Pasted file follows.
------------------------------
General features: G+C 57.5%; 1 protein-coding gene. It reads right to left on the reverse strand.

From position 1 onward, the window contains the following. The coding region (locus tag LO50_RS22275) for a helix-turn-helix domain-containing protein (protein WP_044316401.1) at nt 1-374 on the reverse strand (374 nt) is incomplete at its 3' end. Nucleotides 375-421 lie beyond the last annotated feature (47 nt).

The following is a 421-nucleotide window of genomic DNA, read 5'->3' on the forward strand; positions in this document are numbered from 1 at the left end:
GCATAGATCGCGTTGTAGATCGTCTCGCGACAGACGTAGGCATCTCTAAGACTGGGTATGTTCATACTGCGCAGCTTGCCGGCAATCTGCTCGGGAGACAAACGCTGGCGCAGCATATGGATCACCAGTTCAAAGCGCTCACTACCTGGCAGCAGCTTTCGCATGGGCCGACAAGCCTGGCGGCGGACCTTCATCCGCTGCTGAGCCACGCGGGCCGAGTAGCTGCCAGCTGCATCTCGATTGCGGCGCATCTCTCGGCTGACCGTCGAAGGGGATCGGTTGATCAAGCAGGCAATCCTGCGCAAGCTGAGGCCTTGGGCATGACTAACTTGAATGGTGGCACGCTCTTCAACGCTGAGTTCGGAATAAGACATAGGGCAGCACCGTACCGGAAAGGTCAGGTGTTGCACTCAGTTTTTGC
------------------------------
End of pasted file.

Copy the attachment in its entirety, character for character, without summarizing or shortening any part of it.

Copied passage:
General features: G+C 57.5%; 1 protein-coding gene. It reads right to left on the reverse strand.

From position 1 onward, the window contains the following. The coding region (locus tag LO50_RS22275) for a helix-turn-helix domain-containing protein (protein WP_044316401.1) at nt 1-374 on the reverse strand (374 nt) is incomplete at its 3' end. Nucleotides 375-421 lie beyond the last annotated feature (47 nt).

The following is a 421-nucleotide window of genomic DNA, read 5'->3' on the forward strand; positions in this document are numbered from 1 at the left end:
GCATAGATCGCGTTGTAGATCGTCTCGCGACAGACGTAGGCATCTCTAAGACTGGGTATGTTCATACTGCGCAGCTTGCCGGCAATCTGCTCGGGAGACAAACGCTGGCGCAGCATATGGATCACCAGTTCAAAGCGCTCACTACCTGGCAGCAGCTTTCGCATGGGCCGACAAGCCTGGCGGCGGACCTTCATCCGCTGCTGAGCCACGCGGGCCGAGTAGCTGCCAGCTGCATCTCGATTGCGGCGCATCTCTCGGCTGACCGTCGAAGGGGATCGGTTGATCAAGCAGGCAATCCTGCGCAAGCTGAGGCCTTGGGCATGACTAACTTGAATGGTGGCACGCTCTTCAACGCTGAGTTCGGAATAAGACATAGGGCAGCACCGTACCGGAAAGGTCAGGTGTTGCACTCAGTTTTTGC